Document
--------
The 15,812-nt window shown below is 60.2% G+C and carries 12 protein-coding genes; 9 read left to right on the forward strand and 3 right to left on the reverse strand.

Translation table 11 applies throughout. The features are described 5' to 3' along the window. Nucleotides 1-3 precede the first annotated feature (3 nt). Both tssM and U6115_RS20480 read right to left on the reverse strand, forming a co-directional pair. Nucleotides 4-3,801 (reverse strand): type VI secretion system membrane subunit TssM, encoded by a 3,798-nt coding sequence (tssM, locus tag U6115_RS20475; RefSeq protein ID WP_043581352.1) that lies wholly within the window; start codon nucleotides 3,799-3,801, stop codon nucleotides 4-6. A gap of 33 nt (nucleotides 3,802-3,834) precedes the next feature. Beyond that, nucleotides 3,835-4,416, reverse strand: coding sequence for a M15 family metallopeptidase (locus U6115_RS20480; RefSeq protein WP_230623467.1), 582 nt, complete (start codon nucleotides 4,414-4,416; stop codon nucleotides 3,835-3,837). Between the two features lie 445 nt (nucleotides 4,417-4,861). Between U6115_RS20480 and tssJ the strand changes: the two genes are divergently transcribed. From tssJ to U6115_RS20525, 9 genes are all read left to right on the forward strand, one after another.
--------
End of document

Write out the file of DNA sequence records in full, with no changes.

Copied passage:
The 15,812-nt window shown below is 60.2% G+C and carries 12 protein-coding genes; 9 read left to right on the forward strand and 3 right to left on the reverse strand.

Translation table 11 applies throughout. The features are described 5' to 3' along the window. Nucleotides 1-3 precede the first annotated feature (3 nt). Both tssM and U6115_RS20480 read right to left on the reverse strand, forming a co-directional pair. Nucleotides 4-3,801 (reverse strand): type VI secretion system membrane subunit TssM, encoded by a 3,798-nt coding sequence (tssM, locus tag U6115_RS20475; RefSeq protein ID WP_043581352.1) that lies wholly within the window; start codon nucleotides 3,799-3,801, stop codon nucleotides 4-6. A gap of 33 nt (nucleotides 3,802-3,834) precedes the next feature. Beyond that, nucleotides 3,835-4,416, reverse strand: coding sequence for a M15 family metallopeptidase (locus U6115_RS20480; RefSeq protein WP_230623467.1), 582 nt, complete (start codon nucleotides 4,414-4,416; stop codon nucleotides 3,835-3,837). Between the two features lie 445 nt (nucleotides 4,417-4,861). Between U6115_RS20480 and tssJ the strand changes: the two genes are divergently transcribed. From tssJ to U6115_RS20525, 9 genes are all read left to right on the forward strand, one after another.